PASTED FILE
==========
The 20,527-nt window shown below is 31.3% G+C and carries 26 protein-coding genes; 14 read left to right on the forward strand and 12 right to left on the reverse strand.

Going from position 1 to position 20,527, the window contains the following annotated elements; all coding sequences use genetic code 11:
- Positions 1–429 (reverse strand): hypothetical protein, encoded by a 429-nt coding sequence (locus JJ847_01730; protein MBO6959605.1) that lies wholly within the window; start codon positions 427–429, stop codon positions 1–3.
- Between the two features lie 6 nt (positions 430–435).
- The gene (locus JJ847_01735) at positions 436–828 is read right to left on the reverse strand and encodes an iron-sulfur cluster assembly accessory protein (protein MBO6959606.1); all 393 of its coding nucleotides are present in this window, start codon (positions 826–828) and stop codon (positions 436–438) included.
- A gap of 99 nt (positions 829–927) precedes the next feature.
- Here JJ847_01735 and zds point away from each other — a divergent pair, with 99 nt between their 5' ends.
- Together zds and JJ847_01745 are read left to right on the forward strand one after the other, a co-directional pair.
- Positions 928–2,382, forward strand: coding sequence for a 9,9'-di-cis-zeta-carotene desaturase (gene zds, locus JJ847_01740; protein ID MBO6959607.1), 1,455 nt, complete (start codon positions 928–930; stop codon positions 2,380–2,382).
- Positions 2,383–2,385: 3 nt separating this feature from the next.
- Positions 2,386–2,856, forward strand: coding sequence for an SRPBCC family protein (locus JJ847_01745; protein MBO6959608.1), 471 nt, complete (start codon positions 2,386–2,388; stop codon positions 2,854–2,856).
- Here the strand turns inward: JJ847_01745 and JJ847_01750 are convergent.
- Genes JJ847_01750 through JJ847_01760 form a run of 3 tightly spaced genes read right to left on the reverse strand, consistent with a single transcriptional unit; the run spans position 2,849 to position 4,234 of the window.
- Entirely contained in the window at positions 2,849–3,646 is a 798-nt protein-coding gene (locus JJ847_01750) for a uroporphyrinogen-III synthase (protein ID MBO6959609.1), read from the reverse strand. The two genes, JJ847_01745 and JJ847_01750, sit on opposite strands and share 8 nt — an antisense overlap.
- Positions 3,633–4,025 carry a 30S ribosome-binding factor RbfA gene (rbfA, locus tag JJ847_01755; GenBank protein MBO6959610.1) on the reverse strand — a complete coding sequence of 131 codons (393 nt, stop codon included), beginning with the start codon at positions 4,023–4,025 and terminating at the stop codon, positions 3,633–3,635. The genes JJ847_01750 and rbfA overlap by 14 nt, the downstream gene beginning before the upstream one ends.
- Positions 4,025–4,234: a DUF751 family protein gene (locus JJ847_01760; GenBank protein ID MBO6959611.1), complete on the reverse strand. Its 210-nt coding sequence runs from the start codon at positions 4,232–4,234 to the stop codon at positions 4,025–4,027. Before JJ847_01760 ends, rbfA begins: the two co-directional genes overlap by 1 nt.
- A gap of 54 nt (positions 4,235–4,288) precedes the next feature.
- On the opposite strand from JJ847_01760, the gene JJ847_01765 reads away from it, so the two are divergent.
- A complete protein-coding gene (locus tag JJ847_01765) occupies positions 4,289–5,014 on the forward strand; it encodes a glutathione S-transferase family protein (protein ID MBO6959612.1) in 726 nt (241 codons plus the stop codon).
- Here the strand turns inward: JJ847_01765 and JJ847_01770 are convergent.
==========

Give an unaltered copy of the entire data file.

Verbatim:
The 20,527-nt window shown below is 31.3% G+C and carries 26 protein-coding genes; 14 read left to right on the forward strand and 12 right to left on the reverse strand.

Going from position 1 to position 20,527, the window contains the following annotated elements; all coding sequences use genetic code 11:
- Positions 1–429 (reverse strand): hypothetical protein, encoded by a 429-nt coding sequence (locus JJ847_01730; protein MBO6959605.1) that lies wholly within the window; start codon positions 427–429, stop codon positions 1–3.
- Between the two features lie 6 nt (positions 430–435).
- The gene (locus JJ847_01735) at positions 436–828 is read right to left on the reverse strand and encodes an iron-sulfur cluster assembly accessory protein (protein MBO6959606.1); all 393 of its coding nucleotides are present in this window, start codon (positions 826–828) and stop codon (positions 436–438) included.
- A gap of 99 nt (positions 829–927) precedes the next feature.
- Here JJ847_01735 and zds point away from each other — a divergent pair, with 99 nt between their 5' ends.
- Together zds and JJ847_01745 are read left to right on the forward strand one after the other, a co-directional pair.
- Positions 928–2,382, forward strand: coding sequence for a 9,9'-di-cis-zeta-carotene desaturase (gene zds, locus JJ847_01740; protein ID MBO6959607.1), 1,455 nt, complete (start codon positions 928–930; stop codon positions 2,380–2,382).
- Positions 2,383–2,385: 3 nt separating this feature from the next.
- Positions 2,386–2,856, forward strand: coding sequence for an SRPBCC family protein (locus JJ847_01745; protein MBO6959608.1), 471 nt, complete (start codon positions 2,386–2,388; stop codon positions 2,854–2,856).
- Here the strand turns inward: JJ847_01745 and JJ847_01750 are convergent.
- Genes JJ847_01750 through JJ847_01760 form a run of 3 tightly spaced genes read right to left on the reverse strand, consistent with a single transcriptional unit; the run spans position 2,849 to position 4,234 of the window.
- Entirely contained in the window at positions 2,849–3,646 is a 798-nt protein-coding gene (locus JJ847_01750) for a uroporphyrinogen-III synthase (protein ID MBO6959609.1), read from the reverse strand. The two genes, JJ847_01745 and JJ847_01750, sit on opposite strands and share 8 nt — an antisense overlap.
- Positions 3,633–4,025 carry a 30S ribosome-binding factor RbfA gene (rbfA, locus tag JJ847_01755; GenBank protein MBO6959610.1) on the reverse strand — a complete coding sequence of 131 codons (393 nt, stop codon included), beginning with the start codon at positions 4,023–4,025 and terminating at the stop codon, positions 3,633–3,635. The genes JJ847_01750 and rbfA overlap by 14 nt, the downstream gene beginning before the upstream one ends.
- Positions 4,025–4,234: a DUF751 family protein gene (locus JJ847_01760; GenBank protein ID MBO6959611.1), complete on the reverse strand. Its 210-nt coding sequence runs from the start codon at positions 4,232–4,234 to the stop codon at positions 4,025–4,027. Before JJ847_01760 ends, rbfA begins: the two co-directional genes overlap by 1 nt.
- A gap of 54 nt (positions 4,235–4,288) precedes the next feature.
- On the opposite strand from JJ847_01760, the gene JJ847_01765 reads away from it, so the two are divergent.
- A complete protein-coding gene (locus tag JJ847_01765) occupies positions 4,289–5,014 on the forward strand; it encodes a glutathione S-transferase family protein (protein ID MBO6959612.1) in 726 nt (241 codons plus the stop codon).
- Here the strand turns inward: JJ847_01765 and JJ847_01770 are convergent.